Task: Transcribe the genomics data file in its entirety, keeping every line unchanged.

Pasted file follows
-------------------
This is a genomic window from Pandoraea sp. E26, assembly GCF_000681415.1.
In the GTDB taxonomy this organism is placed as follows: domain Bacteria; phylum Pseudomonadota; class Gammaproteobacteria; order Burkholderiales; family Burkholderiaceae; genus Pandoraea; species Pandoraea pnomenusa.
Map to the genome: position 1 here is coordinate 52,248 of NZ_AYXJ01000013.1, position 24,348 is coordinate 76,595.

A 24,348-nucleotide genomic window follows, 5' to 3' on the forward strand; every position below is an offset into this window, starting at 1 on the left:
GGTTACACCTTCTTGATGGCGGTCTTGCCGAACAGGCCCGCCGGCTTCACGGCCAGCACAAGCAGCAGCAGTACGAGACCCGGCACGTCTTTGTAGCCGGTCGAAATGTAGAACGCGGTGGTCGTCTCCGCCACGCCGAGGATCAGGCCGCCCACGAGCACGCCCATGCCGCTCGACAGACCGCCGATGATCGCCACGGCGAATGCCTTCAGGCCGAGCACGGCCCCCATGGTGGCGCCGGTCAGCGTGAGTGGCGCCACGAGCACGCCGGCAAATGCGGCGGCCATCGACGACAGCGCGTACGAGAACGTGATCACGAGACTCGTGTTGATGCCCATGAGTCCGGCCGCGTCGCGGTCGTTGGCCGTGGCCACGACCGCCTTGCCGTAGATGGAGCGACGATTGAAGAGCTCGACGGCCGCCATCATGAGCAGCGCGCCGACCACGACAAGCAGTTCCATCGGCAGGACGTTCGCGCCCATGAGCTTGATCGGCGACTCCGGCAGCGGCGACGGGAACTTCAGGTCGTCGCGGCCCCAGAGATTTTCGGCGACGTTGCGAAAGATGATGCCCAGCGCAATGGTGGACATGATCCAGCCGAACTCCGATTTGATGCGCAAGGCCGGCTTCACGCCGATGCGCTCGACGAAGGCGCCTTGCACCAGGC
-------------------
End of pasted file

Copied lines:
This is a genomic window from Pandoraea sp. E26, assembly GCF_000681415.1.
In the GTDB taxonomy this organism is placed as follows: domain Bacteria; phylum Pseudomonadota; class Gammaproteobacteria; order Burkholderiales; family Burkholderiaceae; genus Pandoraea; species Pandoraea pnomenusa.
Map to the genome: position 1 here is coordinate 52,248 of NZ_AYXJ01000013.1, position 24,348 is coordinate 76,595.

A 24,348-nucleotide genomic window follows, 5' to 3' on the forward strand; every position below is an offset into this window, starting at 1 on the left:
GGTTACACCTTCTTGATGGCGGTCTTGCCGAACAGGCCCGCCGGCTTCACGGCCAGCACAAGCAGCAGCAGTACGAGACCCGGCACGTCTTTGTAGCCGGTCGAAATGTAGAACGCGGTGGTCGTCTCCGCCACGCCGAGGATCAGGCCGCCCACGAGCACGCCCATGCCGCTCGACAGACCGCCGATGATCGCCACGGCGAATGCCTTCAGGCCGAGCACGGCCCCCATGGTGGCGCCGGTCAGCGTGAGTGGCGCCACGAGCACGCCGGCAAATGCGGCGGCCATCGACGACAGCGCGTACGAGAACGTGATCACGAGACTCGTGTTGATGCCCATGAGTCCGGCCGCGTCGCGGTCGTTGGCCGTGGCCACGACCGCCTTGCCGTAGATGGAGCGACGATTGAAGAGCTCGACGGCCGCCATCATGAGCAGCGCGCCGACCACGACAAGCAGTTCCATCGGCAGGACGTTCGCGCCCATGAGCTTGATCGGCGACTCCGGCAGCGGCGACGGGAACTTCAGGTCGTCGCGGCCCCAGAGATTTTCGGCGACGTTGCGAAAGATGATGCCCAGCGCAATGGTGGACATGATCCAGCCGAACTCCGATTTGATGCGCAAGGCCGGCTTCACGCCGATGCGCTCGACGAAGGCGCCTTGCACCAGGC